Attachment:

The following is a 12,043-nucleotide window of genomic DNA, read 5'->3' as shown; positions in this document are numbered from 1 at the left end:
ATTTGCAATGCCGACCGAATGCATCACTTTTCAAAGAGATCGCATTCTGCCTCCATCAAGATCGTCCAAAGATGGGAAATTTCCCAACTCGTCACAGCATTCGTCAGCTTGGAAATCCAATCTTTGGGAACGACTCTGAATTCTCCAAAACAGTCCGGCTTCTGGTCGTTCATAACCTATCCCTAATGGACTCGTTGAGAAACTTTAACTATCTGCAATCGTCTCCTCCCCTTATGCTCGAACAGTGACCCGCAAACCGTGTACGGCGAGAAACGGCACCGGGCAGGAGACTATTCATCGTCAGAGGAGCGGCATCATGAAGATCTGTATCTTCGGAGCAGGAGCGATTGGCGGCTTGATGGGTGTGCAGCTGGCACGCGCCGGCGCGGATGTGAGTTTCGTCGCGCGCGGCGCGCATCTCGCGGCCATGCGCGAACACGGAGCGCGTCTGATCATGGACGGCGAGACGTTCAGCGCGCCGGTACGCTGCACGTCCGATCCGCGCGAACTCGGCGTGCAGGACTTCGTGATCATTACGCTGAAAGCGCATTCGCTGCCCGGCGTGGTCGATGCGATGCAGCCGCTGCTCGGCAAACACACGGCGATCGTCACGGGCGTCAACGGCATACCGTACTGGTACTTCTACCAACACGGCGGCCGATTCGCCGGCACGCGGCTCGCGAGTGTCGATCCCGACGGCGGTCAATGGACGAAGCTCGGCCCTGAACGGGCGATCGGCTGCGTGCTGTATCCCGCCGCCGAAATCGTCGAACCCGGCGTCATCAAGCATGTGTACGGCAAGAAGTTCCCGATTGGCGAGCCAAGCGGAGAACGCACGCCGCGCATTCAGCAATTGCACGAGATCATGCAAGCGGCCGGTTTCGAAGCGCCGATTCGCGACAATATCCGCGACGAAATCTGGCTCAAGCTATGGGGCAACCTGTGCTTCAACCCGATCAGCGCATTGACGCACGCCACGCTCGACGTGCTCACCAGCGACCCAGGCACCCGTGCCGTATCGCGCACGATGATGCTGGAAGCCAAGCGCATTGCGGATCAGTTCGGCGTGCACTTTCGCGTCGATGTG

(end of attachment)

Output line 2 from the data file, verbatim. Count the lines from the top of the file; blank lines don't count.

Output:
ATTTGCAATGCCGACCGAATGCATCACTTTTCAAAGAGATCGCATTCTGCCTCCATCAAGATCGTCCAAAGATGGGAAATTTCCCAACTCGTCACAGCATTCGTCAGCTTGGAAATCCAATCTTTGGGAACGACTCTGAATTCTCCAAAACAGTCCGGCTTCTGGTCGTTCATAACCTATCCCTAATGGACTCGTTGAGAAACTTTAACTATCTGCAATCGTCTCCTCCCCTTATGCTCGAACAGTGACCCGCAAACCGTGTACGGCGAGAAACGGCACCGGGCAGGAGACTATTCATCGTCAGAGGAGCGGCATCATGAAGATCTGTATCTTCGGAGCAGGAGCGATTGGCGGCTTGATGGGTGTGCAGCTGGCACGCGCCGGCGCGGATGTGAGTTTCGTCGCGCGCGGCGCGCATCTCGCGGCCATGCGCGAACACGGAGCGCGTCTGATCATGGACGGCGAGACGTTCAGCGCGCCGGTACGCTGCACGTCCGATCCGCGCGAACTCGGCGTGCAGGACTTCGTGATCATTACGCTGAAAGCGCATTCGCTGCCCGGCGTGGTCGATGCGATGCAGCCGCTGCTCGGCAAACACACGGCGATCGTCACGGGCGTCAACGGCATACCGTACTGGTACTTCTACCAACACGGCGGCCGATTCGCCGGCACGCGGCTCGCGAGTGTCGATCCCGACGGCGGTCAATGGACGAAGCTCGGCCCTGAACGGGCGATCGGCTGCGTGCTGTATCCCGCCGCCGAAATCGTCGAACCCGGCGTCATCAAGCATGTGTACGGCAAGAAGTTCCCGATTGGCGAGCCAAGCGGAGAACGCACGCCGCGCATTCAGCAATTGCACGAGATCATGCAAGCGGCCGGTTTCGAAGCGCCGATTCGCGACAATATCCGCGACGAAATCTGGCTCAAGCTATGGGGCAACCTGTGCTTCAACCCGATCAGCGCATTGACGCACGCCACGCTCGACGTGCTCACCAGCGACCCAGGCACCCGTGCCGTATCGCGCACGATGATGCTGGAAGCCAAGCGCATTGCGGATCAGTTCGGCGTGCACTTTCGCGTCGATGTG